Abstract. What is art? Why is it so important? What does it tell us about ourselves? These days it is tempting to look to neuroscience for answers to these questions. But for the most part neuroscience has yielded no insights. In this talk, Noë tries to explain why this is the case. Rather than use neuroscience to help us to better understand art and its place in our lives, he proposes that art can help us frame a more plausible conception, even a more plausible biological conception, of ourselves.

Bio. Alva Noë is a philosopher of mind, whose research and teaching focus on perception and consciousness as well as the theory of art (with special attention to dance as well as visual art). Other interests include phenomenology, Wittgenstein, Kant, and the origins of analytic philosophy, as well as topics in the philosophies of baseball and biology. He is a weekly contributor to National Public Radio’s science blog 13.7: Cosmos and Culture.

ThinkSpatial: Alan T. Murray

thinkspatial_logoThe UCSB brown-bag forum on spatial thinking presents

Identifying the Center of a Spatial Object

Alan T. Murray

Professor, Department of Geography

University of California, Santa Barbara

12:00 p.m. Tuesday, May 3, 2016 | 3512 Phelps Hall (map)

 

Abstract. The center of a spatial object or set of objects is conceptually a rather straightforward and well understood concept. Practical interpretation and specification, however, suggests considerable ambiguity. This talk will review many contexts in which the center is or may be important, relevant and significant. A number of formal specifications are detailed, either as a single or multi-dimensional feature.Murray_Map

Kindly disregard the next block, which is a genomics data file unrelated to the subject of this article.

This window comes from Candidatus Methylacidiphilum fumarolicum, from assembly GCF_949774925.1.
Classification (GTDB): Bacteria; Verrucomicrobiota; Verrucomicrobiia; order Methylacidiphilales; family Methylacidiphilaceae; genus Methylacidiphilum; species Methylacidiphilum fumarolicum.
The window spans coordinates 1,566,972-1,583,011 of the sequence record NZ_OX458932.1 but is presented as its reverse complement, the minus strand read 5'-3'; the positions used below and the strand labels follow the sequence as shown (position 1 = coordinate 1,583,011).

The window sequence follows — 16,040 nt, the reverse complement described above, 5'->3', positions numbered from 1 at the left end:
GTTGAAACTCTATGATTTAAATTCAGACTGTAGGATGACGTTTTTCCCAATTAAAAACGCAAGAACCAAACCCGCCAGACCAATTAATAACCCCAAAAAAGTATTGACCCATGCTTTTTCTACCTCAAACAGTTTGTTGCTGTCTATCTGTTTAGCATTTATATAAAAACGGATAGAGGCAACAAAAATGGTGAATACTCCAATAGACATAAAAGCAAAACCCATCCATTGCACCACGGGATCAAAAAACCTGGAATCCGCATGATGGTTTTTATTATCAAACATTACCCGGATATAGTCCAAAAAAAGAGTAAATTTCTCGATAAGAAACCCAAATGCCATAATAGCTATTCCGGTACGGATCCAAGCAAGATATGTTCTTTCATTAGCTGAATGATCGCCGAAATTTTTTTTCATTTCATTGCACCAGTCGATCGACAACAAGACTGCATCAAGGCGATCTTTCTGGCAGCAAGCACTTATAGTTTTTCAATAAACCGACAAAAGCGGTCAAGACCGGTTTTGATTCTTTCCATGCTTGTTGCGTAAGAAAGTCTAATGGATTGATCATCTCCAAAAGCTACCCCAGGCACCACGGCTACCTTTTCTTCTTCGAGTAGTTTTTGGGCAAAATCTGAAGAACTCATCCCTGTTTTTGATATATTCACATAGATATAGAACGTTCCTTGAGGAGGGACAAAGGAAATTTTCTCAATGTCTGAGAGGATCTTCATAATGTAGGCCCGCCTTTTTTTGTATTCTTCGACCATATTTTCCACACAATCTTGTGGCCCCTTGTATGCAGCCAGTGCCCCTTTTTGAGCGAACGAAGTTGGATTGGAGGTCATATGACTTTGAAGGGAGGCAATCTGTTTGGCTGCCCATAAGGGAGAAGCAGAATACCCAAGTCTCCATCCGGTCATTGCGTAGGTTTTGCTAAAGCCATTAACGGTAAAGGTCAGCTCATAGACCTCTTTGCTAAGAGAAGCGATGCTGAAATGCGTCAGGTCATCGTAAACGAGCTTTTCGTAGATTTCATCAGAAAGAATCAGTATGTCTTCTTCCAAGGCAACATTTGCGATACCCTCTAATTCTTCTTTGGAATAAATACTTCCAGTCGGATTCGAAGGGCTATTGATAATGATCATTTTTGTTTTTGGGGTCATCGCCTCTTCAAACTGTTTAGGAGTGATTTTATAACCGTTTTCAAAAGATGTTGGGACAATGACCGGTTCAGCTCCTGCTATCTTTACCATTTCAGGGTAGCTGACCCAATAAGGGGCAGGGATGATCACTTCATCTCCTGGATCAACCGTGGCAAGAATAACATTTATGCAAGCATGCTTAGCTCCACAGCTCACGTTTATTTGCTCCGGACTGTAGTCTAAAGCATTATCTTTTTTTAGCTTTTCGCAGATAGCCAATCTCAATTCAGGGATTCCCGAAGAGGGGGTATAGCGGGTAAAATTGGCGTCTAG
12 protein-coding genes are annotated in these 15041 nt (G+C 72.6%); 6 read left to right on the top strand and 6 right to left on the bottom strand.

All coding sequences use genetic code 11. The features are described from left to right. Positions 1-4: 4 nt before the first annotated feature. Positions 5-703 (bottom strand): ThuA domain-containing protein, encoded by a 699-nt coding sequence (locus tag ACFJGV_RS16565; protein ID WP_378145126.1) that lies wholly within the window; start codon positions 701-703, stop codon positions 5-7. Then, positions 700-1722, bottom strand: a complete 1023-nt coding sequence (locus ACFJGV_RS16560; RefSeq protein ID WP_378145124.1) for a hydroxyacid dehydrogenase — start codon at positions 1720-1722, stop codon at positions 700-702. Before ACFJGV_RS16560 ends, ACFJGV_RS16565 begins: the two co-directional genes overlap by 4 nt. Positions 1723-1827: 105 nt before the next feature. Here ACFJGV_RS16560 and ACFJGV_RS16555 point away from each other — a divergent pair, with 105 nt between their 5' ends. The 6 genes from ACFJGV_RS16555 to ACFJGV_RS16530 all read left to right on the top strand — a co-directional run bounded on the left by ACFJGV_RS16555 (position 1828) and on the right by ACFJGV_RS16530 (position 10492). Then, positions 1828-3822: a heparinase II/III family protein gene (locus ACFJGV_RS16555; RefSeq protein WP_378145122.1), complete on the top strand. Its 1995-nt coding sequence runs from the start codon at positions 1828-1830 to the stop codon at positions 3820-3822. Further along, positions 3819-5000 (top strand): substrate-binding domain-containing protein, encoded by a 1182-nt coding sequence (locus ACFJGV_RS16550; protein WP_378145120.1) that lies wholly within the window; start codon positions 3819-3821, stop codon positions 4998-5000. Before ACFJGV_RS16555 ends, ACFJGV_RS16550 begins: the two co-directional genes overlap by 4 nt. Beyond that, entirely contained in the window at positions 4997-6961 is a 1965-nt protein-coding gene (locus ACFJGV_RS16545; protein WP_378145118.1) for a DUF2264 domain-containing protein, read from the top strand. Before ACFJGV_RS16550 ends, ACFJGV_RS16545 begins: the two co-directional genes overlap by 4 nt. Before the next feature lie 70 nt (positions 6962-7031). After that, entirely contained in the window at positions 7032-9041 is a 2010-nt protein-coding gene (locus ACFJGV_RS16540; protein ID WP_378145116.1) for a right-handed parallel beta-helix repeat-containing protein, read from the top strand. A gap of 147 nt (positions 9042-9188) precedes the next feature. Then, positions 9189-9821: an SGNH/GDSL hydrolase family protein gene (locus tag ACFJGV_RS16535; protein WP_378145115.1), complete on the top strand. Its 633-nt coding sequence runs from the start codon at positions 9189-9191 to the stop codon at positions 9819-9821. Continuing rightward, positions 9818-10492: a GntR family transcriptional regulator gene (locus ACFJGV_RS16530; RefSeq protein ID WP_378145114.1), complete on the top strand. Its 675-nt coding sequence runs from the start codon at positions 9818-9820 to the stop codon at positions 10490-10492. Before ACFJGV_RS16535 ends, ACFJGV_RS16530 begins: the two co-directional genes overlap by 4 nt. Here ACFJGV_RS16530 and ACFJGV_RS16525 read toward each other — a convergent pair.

MurrayBio. Alan Murray (BS, MA, PhD UC Santa Barbara) is a Professor in the Department of Geography at University of California at Santa Barbara. He previously held academic appointments at Drexel University, Arizona State University and Ohio State University. He is editor of International Regional Science Review, associate editor for Socio-Economic Planning Sciences and Annals of the Association of American Geographers. His research and teaching interests include: geographic information science; spatial optimization; health informatics; urban growth and development; land use planning; urban, regional, and natural resource planning and development; and, infrastructure and transportation systems. He is the author of two books and over 210 research articles, book chapters and proceedings papers.

The objectives of the ThinkSpatial brown-bag presentations are to exchange ideas about spatial perspectives in research and teaching, to broaden communication and cooperation across disciplines among faculty and graduate students, and to encourage the sharing of tools and concepts.

Please contact Werner Kuhn (805-893-8224, kuhn@geog.ucsb.edu) to review and schedule possible discussion topics or presentations that share your disciplinary interest in spatial thinking.

Follow spatial@ucsb on Facebook | Twitter | Google+ | Google Calendar